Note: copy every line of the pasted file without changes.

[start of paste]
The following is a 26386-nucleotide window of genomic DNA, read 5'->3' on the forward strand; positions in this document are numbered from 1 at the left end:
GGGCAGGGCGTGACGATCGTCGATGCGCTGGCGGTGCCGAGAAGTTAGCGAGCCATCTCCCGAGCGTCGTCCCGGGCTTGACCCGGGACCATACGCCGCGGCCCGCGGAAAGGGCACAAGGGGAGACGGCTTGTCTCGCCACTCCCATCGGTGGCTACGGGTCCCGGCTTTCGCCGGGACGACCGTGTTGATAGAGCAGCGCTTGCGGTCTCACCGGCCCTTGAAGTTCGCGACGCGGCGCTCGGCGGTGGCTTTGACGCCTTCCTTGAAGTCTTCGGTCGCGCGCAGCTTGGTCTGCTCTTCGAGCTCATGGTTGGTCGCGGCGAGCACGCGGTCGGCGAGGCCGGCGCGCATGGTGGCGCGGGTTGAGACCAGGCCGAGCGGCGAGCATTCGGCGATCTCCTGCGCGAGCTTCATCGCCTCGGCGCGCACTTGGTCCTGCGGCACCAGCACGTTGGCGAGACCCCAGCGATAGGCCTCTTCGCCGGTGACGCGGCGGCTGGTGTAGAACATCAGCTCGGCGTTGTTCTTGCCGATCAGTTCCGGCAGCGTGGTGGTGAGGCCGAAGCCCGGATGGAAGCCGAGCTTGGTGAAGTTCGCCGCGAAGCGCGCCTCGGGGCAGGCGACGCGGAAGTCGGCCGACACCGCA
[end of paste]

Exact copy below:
The following is a 26386-nucleotide window of genomic DNA, read 5'->3' on the forward strand; positions in this document are numbered from 1 at the left end:
GGGCAGGGCGTGACGATCGTCGATGCGCTGGCGGTGCCGAGAAGTTAGCGAGCCATCTCCCGAGCGTCGTCCCGGGCTTGACCCGGGACCATACGCCGCGGCCCGCGGAAAGGGCACAAGGGGAGACGGCTTGTCTCGCCACTCCCATCGGTGGCTACGGGTCCCGGCTTTCGCCGGGACGACCGTGTTGATAGAGCAGCGCTTGCGGTCTCACCGGCCCTTGAAGTTCGCGACGCGGCGCTCGGCGGTGGCTTTGACGCCTTCCTTGAAGTCTTCGGTCGCGCGCAGCTTGGTCTGCTCTTCGAGCTCATGGTTGGTCGCGGCGAGCACGCGGTCGGCGAGGCCGGCGCGCATGGTGGCGCGGGTTGAGACCAGGCCGAGCGGCGAGCATTCGGCGATCTCCTGCGCGAGCTTCATCGCCTCGGCGCGCACTTGGTCCTGCGGCACCAGCACGTTGGCGAGACCCCAGCGATAGGCCTCTTCGCCGGTGACGCGGCGGCTGGTGTAGAACATCAGCTCGGCGTTGTTCTTGCCGATCAGTTCCGGCAGCGTGGTGGTGAGGCCGAAGCCCGGATGGAAGCCGAGCTTGGTGAAGTTCGCCGCGAAGCGCGCCTCGGGGCAGGCGACGCGGAAGTCGGCCGACACCGCA